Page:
Check it out here: The Ultimate RSS Toolbox - 120+ RSS Resources .  It's an outstanding resource.

    Google Launches Powerpoint Preview for Gmail, be careful with PP2007 docs

    I wrote about Google's PowerPoint viewer a while back and it looks like it's been released for everyone.  I opened an email with PowerPoint attachments and found the below.


    image Clicking on "View as a slideshow" opens a slide viewer that's pretty slick (picture at right from Mashable).

    You'll note from my example above that PowerPoint 2007 files (with the pptx extension) are not yet supported.  Google was also unable to open one file that I had downconverted from the 2007 format to the 97-03 format.  If you use PowerPoint 2007 keep these two things in mind.

    The viewer gives you the options in how to play the deck.googlepptcap3

    As long as your browser supports Flash you can use a deck of slides anywhere. 

    This is really a nice function that will surely come in handy.  In this incarnation it's not exactly a threat to PowerPoint's dominance in the presentation software space, but it is a sign of things to come. 

    Tip of the hat to Mashable

    Monday, June 11, 2007

    Greaaat...just what I want to hear: Data Loss At Google Reader

    After launching my little experiment yesterday I'm confronted with this headline from several places: Data Loss at Google Reader.  Great.

    Many people report losing their feeds but also in seeing them restored.  Follow the comments at TechCrunch and Scoble

    If you're using Reader you may want to back up your OMPL file.  I can't say that I ever worried about data loss with Newsgator.  Everything was always kept safe on both my local machine AND the Newsgator server.

    20 Tips for More Efficient Google Searches

    Over at Dumb Little Man we find a list of 20 tips for good Google Searches.  Some of this you may have seen before.  Here are my favorites:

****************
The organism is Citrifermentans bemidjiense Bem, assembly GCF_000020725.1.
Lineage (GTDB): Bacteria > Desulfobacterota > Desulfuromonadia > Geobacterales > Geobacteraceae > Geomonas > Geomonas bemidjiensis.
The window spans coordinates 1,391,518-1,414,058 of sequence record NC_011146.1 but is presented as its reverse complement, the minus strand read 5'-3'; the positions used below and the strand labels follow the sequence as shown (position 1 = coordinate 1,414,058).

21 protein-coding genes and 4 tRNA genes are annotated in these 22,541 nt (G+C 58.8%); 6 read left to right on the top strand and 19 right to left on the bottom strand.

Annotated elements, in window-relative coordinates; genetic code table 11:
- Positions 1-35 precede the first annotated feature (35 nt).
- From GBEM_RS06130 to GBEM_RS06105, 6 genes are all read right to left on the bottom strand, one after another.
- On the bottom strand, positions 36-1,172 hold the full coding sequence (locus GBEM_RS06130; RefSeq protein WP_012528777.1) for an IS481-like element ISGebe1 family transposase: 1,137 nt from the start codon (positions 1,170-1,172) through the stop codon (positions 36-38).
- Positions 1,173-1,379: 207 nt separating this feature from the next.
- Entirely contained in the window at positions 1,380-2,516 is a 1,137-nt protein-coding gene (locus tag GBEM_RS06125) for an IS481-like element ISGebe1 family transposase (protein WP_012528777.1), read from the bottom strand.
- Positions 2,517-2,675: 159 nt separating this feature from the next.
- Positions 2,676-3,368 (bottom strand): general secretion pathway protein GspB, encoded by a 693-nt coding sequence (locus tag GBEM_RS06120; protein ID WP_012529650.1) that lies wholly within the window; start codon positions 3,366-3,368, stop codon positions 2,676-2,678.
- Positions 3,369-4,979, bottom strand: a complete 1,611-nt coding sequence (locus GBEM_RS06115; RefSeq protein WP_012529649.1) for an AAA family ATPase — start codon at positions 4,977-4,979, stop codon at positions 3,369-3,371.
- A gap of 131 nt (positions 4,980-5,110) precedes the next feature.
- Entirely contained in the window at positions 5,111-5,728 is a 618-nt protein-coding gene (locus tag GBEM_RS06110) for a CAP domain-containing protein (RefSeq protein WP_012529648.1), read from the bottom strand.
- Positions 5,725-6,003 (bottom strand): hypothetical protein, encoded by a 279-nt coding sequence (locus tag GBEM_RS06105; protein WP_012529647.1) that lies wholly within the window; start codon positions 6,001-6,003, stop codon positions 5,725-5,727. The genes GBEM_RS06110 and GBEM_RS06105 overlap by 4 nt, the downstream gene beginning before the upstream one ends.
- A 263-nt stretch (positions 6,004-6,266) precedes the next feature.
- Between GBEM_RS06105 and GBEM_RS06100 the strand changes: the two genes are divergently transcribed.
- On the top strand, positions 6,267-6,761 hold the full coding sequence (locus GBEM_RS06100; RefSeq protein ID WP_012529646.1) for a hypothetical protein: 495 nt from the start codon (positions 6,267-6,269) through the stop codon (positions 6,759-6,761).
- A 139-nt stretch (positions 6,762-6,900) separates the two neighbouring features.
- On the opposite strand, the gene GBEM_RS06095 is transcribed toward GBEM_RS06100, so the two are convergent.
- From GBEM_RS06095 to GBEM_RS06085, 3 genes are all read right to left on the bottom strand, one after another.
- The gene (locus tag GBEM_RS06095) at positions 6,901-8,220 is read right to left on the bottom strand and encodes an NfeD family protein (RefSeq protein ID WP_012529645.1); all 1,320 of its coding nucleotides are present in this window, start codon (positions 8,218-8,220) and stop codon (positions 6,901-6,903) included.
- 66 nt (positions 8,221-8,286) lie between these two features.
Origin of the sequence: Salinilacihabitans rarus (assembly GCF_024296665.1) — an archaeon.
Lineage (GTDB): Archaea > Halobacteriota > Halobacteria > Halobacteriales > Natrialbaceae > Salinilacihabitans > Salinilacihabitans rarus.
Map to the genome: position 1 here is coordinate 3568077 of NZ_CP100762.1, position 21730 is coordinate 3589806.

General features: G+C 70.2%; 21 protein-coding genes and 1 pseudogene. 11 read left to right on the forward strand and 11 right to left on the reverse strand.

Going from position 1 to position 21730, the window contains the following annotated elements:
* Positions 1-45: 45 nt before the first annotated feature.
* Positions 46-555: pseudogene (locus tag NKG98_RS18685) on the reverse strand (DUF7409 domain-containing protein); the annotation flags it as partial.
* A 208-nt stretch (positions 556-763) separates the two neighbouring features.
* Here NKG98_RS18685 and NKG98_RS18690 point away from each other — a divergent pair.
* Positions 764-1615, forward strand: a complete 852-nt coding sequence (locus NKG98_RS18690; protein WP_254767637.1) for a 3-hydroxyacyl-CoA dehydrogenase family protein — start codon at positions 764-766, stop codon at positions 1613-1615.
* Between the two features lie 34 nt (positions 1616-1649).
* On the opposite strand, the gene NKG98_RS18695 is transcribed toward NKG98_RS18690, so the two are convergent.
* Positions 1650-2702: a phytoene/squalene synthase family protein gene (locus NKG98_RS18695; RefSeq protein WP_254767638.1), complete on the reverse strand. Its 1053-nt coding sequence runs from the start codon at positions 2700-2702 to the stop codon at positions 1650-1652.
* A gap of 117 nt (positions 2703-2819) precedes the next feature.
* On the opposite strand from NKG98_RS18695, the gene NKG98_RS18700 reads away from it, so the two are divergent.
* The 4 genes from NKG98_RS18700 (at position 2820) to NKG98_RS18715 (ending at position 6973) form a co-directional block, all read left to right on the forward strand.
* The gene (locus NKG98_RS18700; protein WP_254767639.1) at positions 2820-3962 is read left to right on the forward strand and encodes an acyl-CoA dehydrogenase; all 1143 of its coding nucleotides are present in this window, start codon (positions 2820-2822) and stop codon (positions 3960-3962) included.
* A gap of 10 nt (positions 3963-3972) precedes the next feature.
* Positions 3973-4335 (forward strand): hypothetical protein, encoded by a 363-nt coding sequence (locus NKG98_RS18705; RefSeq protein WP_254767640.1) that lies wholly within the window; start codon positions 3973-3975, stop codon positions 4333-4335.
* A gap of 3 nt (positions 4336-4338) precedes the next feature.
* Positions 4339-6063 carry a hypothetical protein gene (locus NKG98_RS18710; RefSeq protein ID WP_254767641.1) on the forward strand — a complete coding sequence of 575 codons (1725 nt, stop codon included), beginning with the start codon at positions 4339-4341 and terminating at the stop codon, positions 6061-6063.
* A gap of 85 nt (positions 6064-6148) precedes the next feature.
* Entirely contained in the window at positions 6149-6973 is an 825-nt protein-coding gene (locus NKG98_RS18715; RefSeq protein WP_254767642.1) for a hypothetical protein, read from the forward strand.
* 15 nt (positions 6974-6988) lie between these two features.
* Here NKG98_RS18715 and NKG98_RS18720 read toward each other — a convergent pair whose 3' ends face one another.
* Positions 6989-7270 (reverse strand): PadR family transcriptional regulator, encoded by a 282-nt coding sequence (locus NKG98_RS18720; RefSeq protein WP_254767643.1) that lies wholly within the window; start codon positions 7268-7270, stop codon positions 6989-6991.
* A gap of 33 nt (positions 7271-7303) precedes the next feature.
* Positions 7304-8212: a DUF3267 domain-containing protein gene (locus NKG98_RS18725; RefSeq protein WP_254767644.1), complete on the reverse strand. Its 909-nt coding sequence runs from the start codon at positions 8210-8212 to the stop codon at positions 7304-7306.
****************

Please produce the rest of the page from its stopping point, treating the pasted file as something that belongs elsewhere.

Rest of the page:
7. Definitions - This is my favorite!  Simply type "define:" and your word and you'll get back several definitions from popular dictionaries.

    8. Calculator - I use this one all the time.  Just type: 835/15 into the search bar and get the results.  You can use +, -. * and / for simple math.

    10. Site-specific search - There are times when I want search results only from a particular website.  For instance, sometimes I'm looking for a particular person in my parent organization.  Simply enter: Smith and see the results from only that domain.

    15. Unit Converter - "Enter: 35 miles in kilometers" and get the answer back: 35 miles = 56.32704 kilometers

    Here were some new ones for me that I need to try:

    13. Movie show times - Enter "movie:," the title of the movie and your zip code and you'll see the returns for all the show times for your flick.

    16. Types of numbers - you can enter telephone numbers, ISBN numbers, patent numbers and a several others and get results specific to that item.

    The others are great too.  Make sure you check out the post for the other 14 great tricks.

    Sunday, June 10, 2007

    The experiment: Going from Newsgator to Google Reader

    This week I'm trying a little experiment; I'm trading in my venerable Newsgator Inbox for Google Reader.newsgatorinbox 





    Three things pushed me over the edge to this decision:

    1. Offline Readability: One of my long-standing reasons for using Inbox was that I could read feeds when not connected to the Internet.  Living in a low-bandwidth country meant that there were LOTS of times I couldn't connect but wanted to write blog posts or read my feeds.  Inbox also doesn't download the graphics in a post, which is a big plus in low-bandwidth situations.  The announcement of Google Gears means that I now have that option.
    2. NGinboxDistractability - Using Newsgator Inbox meant that all of my  feeds came right into Microsoft Outlook.  That has a lot of upsides.  It kept all my communication in one place.  It let me read my feeds offline.  It has also become distracting to me.  I end up spending too much time in the "mail view" and not enough time in the "task view".  My mail view has gotten a little busy and I want to try simplifying things.